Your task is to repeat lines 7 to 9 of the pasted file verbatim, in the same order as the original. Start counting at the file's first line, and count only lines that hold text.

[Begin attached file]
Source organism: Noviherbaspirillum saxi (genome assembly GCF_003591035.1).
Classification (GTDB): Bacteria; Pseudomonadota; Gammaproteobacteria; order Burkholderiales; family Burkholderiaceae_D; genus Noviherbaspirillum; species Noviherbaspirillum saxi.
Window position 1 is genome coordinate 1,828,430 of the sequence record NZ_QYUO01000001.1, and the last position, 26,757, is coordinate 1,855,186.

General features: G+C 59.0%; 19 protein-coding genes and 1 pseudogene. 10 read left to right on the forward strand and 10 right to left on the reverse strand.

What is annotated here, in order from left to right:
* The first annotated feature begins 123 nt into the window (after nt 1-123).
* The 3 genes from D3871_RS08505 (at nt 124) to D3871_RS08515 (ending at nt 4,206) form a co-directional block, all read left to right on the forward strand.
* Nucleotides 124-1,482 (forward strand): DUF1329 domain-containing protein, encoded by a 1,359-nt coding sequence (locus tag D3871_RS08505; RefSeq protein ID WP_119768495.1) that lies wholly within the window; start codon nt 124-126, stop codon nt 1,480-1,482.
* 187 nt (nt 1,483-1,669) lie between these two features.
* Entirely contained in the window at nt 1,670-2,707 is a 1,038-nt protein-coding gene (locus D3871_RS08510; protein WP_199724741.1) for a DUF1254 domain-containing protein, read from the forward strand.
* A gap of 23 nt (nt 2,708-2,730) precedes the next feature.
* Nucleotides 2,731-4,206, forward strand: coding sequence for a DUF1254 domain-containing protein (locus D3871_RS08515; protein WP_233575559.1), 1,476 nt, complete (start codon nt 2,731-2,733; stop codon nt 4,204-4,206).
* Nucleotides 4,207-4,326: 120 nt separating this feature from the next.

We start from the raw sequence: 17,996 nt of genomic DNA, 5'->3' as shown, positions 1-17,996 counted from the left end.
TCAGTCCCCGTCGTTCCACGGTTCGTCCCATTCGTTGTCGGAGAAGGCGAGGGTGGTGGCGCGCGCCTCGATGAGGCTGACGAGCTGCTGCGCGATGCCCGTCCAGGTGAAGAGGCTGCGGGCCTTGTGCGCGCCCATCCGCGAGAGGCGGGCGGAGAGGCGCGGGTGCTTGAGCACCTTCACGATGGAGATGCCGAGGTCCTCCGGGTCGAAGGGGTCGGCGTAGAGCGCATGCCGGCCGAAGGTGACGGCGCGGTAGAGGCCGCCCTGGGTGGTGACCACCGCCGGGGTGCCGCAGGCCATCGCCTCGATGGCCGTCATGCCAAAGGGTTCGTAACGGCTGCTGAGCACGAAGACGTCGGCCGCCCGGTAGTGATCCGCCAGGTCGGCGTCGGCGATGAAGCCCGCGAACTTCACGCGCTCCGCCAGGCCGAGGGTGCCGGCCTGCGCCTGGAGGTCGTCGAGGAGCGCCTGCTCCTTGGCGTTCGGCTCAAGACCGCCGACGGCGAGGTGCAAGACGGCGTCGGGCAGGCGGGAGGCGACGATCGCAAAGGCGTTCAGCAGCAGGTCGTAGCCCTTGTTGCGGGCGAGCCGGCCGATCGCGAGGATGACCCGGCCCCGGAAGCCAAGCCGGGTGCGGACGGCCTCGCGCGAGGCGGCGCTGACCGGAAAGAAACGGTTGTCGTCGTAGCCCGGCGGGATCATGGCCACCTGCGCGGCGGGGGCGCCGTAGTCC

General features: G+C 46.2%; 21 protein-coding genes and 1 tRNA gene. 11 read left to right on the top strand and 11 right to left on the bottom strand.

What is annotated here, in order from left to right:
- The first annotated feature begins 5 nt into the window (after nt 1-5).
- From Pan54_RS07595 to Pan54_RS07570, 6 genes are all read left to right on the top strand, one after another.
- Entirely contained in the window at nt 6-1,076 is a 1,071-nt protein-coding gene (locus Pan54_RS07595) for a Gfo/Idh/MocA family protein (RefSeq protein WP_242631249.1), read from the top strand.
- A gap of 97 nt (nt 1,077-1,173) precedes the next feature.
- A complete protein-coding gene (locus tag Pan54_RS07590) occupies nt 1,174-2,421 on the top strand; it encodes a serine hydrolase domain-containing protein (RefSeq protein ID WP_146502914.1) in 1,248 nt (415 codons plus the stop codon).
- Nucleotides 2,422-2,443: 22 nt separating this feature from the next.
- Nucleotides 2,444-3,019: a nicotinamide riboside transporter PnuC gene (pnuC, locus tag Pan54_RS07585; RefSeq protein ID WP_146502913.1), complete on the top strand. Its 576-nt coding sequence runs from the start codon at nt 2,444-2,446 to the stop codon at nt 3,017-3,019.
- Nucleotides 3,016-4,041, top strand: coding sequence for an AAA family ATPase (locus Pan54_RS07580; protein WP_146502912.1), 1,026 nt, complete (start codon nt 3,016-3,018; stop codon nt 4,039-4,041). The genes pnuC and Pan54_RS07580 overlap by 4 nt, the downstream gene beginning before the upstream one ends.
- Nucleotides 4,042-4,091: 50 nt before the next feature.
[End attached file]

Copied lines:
* The 3 genes from D3871_RS08505 (at nt 124) to D3871_RS08515 (ending at nt 4,206) form a co-directional block, all read left to right on the forward strand.
* Nucleotides 124-1,482 (forward strand): DUF1329 domain-containing protein, encoded by a 1,359-nt coding sequence (locus tag D3871_RS08505; RefSeq protein ID WP_119768495.1) that lies wholly within the window; start codon nt 124-126, stop codon nt 1,480-1,482.
* 187 nt (nt 1,483-1,669) lie between these two features.